Melancholy Marriage: Are We in a Post-Romantic Era?
Low-conflict, low-stress melancholy marriages
Posted May 31, 2011
I've never been married but I thought I had a good sense of what a marriage in trouble would look like. (Doesn't everyone?) Two people relentlessly sniping - or coexisting in surly stony silence. Or the two-lane marriage, in which one person is totally miserable and the other is completely clueless until the miserable one announces a desire for a divorce. Or the marriage exploded by an affair.
The version I never considered is the melancholy marriage. It is low-conflict and low-stress. The spouses do not despise one another. They may even be very amiable. These are not necessarily myth-addled couples who expected to bathe in marital bliss for as long as they both shall live. Rather, they are often people who realize that in marrying, they relinquished a piece of themselves and that "the part of themselves they gave up to be married is too vital and too big to live without."
Such is the topic of Pamela Haag's Marriage Confidential: The Post-Romantic Age of Workhorse Wives, Royal Children, Undersexed Spouses, and Rebel Couples Who Are Rewriting the Rules. This is not a book I should like. The author is not interested in singlehood or divorce as alternatives to melancholy marriage. She wants to know what couples can do to create alternatives within marriage. It is hardly about single life at all.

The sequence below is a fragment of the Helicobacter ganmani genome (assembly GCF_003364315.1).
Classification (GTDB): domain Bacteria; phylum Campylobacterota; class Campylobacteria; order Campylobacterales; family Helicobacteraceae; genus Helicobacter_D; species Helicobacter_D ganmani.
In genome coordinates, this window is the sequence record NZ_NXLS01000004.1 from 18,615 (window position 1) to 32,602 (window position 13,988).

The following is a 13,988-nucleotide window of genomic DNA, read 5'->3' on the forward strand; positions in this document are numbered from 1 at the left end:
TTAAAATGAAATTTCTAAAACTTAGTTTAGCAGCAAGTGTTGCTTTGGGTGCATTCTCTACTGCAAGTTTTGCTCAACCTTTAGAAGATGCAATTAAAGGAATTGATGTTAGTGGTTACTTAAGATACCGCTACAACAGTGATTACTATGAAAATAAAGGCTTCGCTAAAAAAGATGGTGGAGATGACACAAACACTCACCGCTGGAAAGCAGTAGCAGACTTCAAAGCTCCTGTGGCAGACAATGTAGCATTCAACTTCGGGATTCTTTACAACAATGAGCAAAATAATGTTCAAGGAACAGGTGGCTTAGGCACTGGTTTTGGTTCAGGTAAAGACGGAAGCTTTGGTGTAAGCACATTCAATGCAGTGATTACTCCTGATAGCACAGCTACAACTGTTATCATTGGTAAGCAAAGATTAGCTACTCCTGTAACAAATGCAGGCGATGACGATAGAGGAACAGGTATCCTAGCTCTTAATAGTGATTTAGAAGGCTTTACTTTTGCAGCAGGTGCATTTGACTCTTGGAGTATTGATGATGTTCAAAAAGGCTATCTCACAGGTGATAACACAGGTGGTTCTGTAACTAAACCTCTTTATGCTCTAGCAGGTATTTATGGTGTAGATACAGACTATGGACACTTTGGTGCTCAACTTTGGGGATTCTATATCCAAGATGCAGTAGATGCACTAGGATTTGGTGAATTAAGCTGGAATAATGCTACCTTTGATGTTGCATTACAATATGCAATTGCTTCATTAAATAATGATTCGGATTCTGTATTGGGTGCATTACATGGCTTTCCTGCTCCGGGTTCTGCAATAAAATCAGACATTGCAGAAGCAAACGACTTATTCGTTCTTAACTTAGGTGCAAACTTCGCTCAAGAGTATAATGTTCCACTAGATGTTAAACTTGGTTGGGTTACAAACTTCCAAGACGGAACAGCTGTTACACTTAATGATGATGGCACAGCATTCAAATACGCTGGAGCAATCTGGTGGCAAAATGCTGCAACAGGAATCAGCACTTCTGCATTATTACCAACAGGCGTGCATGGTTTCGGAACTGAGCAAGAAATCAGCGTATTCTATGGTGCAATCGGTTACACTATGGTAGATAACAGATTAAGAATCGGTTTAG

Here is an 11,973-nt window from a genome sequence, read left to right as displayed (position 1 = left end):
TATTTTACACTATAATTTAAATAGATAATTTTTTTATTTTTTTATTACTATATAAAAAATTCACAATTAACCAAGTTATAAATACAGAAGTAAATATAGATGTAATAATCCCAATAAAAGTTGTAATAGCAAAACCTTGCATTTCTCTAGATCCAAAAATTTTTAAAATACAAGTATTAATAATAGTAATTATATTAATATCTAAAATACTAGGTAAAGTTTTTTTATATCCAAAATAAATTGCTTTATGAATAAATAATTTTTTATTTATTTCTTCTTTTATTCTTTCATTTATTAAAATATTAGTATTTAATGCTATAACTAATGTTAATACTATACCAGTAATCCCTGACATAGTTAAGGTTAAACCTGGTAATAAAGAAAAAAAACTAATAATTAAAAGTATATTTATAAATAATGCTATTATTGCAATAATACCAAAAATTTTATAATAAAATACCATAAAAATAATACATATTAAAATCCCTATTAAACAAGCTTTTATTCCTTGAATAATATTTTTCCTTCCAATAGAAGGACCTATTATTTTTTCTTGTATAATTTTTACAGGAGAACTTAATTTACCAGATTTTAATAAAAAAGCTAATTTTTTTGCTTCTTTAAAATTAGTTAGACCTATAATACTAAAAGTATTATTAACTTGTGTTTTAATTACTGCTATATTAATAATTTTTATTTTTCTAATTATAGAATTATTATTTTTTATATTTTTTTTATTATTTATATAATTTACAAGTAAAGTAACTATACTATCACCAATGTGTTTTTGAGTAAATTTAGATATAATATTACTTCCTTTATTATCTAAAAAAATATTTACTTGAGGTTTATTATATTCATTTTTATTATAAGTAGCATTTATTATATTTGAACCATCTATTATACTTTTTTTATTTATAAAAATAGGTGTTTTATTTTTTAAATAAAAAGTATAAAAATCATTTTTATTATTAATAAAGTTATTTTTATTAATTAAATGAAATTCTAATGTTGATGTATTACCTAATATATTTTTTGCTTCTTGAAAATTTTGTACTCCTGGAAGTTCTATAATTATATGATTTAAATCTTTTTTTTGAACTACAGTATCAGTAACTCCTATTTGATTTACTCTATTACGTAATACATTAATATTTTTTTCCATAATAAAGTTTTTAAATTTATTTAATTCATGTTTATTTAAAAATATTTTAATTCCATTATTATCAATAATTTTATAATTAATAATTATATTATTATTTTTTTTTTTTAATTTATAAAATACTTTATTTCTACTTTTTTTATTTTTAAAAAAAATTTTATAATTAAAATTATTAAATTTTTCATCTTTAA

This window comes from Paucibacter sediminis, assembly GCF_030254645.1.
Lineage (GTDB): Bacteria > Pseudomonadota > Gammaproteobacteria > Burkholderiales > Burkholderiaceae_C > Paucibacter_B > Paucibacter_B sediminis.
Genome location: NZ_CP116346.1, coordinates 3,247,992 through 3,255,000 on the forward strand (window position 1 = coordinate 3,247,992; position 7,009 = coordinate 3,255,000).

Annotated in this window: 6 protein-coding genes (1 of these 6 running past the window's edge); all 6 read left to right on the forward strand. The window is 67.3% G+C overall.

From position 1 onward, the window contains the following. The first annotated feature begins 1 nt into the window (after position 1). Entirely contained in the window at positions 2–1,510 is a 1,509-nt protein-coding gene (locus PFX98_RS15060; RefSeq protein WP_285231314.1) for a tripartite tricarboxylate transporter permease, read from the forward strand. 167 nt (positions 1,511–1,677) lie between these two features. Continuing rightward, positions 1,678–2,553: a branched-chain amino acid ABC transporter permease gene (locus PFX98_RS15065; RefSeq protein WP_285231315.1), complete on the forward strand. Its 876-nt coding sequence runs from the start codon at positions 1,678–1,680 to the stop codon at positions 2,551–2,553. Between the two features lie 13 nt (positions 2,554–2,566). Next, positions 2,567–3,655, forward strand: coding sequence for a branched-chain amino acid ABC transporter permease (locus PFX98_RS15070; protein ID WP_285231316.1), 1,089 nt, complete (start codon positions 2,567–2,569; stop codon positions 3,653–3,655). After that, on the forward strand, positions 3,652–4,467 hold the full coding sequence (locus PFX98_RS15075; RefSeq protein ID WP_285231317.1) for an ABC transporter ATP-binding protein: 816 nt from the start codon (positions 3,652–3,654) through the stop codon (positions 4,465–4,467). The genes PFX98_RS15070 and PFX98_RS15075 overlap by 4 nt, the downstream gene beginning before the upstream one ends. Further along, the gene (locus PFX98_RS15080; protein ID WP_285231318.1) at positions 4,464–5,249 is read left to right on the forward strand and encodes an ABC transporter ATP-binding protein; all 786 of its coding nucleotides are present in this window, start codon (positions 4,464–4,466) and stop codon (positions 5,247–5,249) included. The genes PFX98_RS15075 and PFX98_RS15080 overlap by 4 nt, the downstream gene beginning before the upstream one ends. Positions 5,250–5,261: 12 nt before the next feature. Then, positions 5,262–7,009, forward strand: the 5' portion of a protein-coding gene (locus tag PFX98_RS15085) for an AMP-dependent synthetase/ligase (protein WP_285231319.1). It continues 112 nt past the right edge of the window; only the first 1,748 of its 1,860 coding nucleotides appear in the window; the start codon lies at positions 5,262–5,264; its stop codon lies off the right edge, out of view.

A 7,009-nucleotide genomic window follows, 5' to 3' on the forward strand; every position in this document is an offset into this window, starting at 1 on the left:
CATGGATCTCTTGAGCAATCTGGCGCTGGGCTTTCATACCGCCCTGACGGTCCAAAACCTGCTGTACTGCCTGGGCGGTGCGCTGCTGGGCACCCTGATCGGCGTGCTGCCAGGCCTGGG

And yet, I read it voraciously. I was first drawn in by the author's writing. She is thoughtful, engaging, unconventional, and amusing. She has great scholarly creds along with the narrative sensibility of a terrific fiction writer. It was Pamela Haag's ideas, though, that kept me reading.
The State of Marriage in the Post-Romantic Era
In Marriage Confidential, Haag both characterizes contemporary marriages and explores creative and adventurous ways of doing marriage differently. Here in this first post about the book, I'll share some of the author's observations about 21st century melancholy marriages.
1. One of the prevailing beliefs about marriage these days is that it is hard work. "Marriage defenders therefore talk of 'surviving' the first years, as if they were discussing cancer morbidity rates or loan amortization tables."
2. In some marriages, "too much intimacy kill[s] intimacy." Describing one such woman who looked to her spouse to be her everything, Haag says, "It seems fantastically ironic that Kristin had such suffocating closeness with her husband in every aspect of life and ended up totally lonely in the marriage."
3. In her contribution to the new Singlism book, Gina Barreca advises that "Marriage isn't a disease; it isn't catching. You don't need to pass it onto everybody you know." That attitude shows up in Marriage Confidential, too. One of the people Haag interviewed was Paula, who noted, "I was secure in my identity before I tried to get fulfillment from anyone else." Here's how Haag described what Paula told her about her hopes for her children:
"If they don't want to get married, she hopes they'll find a group of supportive friends, and she doesn't think she'll 'advocate one way or another' for marriage. Close friendships, Paula reasons in the post-romantic spirit, can fulfill many of the emotional needs of marriage."